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Propagation of the internal tide from a continental shelf: laboratory and numerical experiments

Staquet, C (Joseph Fourier Grenoble )
Friday 12 December 2008, 11:30-12:00

Seminar Room 1, Newton Institute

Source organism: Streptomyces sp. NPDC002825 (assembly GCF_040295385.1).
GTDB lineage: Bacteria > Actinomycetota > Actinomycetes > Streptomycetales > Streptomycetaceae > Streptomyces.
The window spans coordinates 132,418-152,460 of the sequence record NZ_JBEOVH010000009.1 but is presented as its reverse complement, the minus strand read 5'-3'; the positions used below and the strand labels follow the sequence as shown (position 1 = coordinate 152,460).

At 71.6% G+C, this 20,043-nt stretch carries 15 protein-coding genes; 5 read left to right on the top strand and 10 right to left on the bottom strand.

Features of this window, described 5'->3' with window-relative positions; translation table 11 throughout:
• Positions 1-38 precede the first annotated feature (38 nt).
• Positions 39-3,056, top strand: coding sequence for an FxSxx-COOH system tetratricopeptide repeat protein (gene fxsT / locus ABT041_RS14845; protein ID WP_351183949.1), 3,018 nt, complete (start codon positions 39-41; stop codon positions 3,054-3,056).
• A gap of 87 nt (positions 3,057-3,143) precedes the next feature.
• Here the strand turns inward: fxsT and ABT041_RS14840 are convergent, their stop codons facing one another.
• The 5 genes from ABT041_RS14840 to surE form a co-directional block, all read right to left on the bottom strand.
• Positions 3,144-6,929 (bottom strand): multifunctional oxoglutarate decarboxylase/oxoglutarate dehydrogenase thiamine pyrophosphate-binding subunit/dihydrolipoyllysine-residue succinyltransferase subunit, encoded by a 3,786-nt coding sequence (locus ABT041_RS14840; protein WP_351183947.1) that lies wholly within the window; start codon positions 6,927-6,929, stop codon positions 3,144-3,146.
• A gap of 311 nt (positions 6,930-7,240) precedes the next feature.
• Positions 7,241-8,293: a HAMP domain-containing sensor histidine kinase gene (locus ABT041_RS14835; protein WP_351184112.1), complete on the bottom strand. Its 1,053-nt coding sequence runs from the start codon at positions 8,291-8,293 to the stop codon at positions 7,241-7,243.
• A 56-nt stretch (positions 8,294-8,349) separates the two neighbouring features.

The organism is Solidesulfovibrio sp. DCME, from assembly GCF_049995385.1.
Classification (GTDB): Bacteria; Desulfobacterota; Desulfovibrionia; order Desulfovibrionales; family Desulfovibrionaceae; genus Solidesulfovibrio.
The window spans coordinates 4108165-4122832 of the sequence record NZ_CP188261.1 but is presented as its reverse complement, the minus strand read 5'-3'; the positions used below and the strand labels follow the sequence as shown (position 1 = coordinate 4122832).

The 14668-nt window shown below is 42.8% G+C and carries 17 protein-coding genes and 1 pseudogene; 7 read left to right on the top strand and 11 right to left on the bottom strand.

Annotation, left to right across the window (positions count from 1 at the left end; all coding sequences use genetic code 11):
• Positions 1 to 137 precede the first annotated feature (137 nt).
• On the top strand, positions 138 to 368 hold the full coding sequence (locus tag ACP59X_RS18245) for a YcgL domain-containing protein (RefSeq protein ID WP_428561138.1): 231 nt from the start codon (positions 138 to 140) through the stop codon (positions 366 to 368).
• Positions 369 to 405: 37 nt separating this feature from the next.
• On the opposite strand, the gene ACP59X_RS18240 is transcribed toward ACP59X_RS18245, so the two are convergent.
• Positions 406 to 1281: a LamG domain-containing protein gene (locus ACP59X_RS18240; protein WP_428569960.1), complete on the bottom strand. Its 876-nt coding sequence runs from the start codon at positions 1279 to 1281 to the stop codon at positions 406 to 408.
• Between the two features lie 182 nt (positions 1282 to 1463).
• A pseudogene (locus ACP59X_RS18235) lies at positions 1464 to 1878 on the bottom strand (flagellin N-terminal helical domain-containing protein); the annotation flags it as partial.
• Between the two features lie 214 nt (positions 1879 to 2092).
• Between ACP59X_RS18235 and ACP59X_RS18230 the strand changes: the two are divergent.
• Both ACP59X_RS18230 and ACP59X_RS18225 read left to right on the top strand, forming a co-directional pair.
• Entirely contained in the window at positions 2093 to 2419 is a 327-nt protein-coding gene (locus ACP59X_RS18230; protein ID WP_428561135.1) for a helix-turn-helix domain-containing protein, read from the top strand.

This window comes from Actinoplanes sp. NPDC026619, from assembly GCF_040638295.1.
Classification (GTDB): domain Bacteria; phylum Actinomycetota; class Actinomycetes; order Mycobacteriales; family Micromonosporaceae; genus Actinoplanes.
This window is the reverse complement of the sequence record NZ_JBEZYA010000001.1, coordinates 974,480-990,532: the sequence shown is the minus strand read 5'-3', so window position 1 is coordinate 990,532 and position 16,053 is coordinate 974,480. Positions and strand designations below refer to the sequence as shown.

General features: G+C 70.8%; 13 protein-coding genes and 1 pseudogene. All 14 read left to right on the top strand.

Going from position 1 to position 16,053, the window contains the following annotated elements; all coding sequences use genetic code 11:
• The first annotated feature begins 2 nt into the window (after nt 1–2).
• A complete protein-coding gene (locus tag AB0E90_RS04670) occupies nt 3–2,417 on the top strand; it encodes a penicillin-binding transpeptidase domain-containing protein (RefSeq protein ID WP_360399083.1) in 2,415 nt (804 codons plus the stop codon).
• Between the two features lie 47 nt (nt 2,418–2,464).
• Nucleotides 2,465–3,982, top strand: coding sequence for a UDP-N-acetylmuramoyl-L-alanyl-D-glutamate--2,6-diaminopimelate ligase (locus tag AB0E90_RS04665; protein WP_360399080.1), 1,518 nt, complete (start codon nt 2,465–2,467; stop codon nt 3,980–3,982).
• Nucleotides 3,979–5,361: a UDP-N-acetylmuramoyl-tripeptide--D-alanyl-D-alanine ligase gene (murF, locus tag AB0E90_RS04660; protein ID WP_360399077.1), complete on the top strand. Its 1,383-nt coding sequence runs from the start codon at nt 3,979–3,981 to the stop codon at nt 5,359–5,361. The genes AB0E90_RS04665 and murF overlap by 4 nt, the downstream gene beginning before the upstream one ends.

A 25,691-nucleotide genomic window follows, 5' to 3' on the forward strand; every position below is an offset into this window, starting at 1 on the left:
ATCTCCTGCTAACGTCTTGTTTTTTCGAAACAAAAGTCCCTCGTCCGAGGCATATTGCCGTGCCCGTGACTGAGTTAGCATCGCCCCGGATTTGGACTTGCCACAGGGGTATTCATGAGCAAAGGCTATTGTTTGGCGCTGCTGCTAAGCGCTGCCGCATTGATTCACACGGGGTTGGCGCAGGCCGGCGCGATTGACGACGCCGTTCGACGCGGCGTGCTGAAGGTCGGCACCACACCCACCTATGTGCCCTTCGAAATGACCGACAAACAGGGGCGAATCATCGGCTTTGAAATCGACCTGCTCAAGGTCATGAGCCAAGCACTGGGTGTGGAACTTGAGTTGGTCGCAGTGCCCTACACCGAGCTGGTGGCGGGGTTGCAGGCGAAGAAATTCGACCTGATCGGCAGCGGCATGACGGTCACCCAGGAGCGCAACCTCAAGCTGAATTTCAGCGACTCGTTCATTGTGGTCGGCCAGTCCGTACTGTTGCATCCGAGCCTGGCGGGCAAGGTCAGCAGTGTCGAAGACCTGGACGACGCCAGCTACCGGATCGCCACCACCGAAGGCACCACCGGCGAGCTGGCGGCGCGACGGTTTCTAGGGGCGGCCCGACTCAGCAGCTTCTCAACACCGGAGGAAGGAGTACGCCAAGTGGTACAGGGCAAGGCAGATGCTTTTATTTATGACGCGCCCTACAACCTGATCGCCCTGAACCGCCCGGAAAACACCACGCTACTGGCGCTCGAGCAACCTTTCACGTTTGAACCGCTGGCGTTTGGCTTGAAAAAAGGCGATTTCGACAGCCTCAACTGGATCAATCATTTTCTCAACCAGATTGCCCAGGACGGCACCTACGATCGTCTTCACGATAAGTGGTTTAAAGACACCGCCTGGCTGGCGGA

Internal gravity waves in the deep ocean have been given much importance for the last ten years, since oceanographers realized the important role of fluid mixing in raising the cold abyssal water masses. Mixing in the deep ocean, below 2 or 3 kms, is indeed thought to be mostly due to nonlinear internal gravity waves. In the abyss, internal waves result mainly from the interaction of the surface tide with the variable bottom topography and are referred to as the internal tide. The thermal equilibrium of the deep ocean thus depends upon local and strongly intermittent processes -the breaking internal tide- which occur on temporal scales of the order of one minute and on spatial scales of the order of ten meters. This gigantic difference in spatial and temporal scales requires the parameterization of the mixing processes in large scale circulation models. A direct study of the breaking internal tide is therefore needed. The present study focuses upon the academic situation of a uniformly stratified ocean, when the surface tide interacts with an idealized two-dimensional continental shelf. Numerical experiments have been conducted in close correspondance with the laboratory experiments, the geometrical and physical parameters being the same. The laboratory experiments have been performed on the rotating Coriolis platform in Grenoble. The nonlinear non-hydrostatic finite-volume numerical code developed at MIT was used to closely model the experiments. In this simplified situation, the internal wave field organizes as a rectilinear wave beam with tidal frequency. We shall discuss the generation mechanism and structure of the wave beam, relying on theoretical modelling of internal wave emission by an oscillating body source. We shall also investigate the nonlinear dynamics of the tide, when harmonics and parametric sub-harmonics are generated. The localization and quantification of mixing induced by the internal tide will eventually be considered.


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